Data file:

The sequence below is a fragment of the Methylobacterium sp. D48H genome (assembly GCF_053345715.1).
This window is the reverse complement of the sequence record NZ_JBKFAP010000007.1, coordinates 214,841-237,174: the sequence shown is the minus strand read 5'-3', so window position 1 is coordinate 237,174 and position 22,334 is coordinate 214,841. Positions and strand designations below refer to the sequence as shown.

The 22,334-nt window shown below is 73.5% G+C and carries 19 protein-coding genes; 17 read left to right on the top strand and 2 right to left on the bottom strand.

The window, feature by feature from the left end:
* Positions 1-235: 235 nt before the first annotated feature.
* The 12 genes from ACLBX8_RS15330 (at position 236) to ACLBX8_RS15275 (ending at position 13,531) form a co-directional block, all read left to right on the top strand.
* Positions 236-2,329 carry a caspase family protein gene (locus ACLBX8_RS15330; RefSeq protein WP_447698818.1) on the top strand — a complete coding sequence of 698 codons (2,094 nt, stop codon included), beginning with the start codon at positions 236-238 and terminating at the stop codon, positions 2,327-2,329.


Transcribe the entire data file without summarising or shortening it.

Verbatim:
The sequence below is a fragment of the Methylobacterium sp. D48H genome (assembly GCF_053345715.1).
This window is the reverse complement of the sequence record NZ_JBKFAP010000007.1, coordinates 214,841-237,174: the sequence shown is the minus strand read 5'-3', so window position 1 is coordinate 237,174 and position 22,334 is coordinate 214,841. Positions and strand designations below refer to the sequence as shown.

The 22,334-nt window shown below is 73.5% G+C and carries 19 protein-coding genes; 17 read left to right on the top strand and 2 right to left on the bottom strand.

The window, feature by feature from the left end:
* Positions 1-235: 235 nt before the first annotated feature.
* The 12 genes from ACLBX8_RS15330 (at position 236) to ACLBX8_RS15275 (ending at position 13,531) form a co-directional block, all read left to right on the top strand.
* Positions 236-2,329 carry a caspase family protein gene (locus ACLBX8_RS15330; RefSeq protein WP_447698818.1) on the top strand — a complete coding sequence of 698 codons (2,094 nt, stop codon included), beginning with the start codon at positions 236-238 and terminating at the stop codon, positions 2,327-2,329.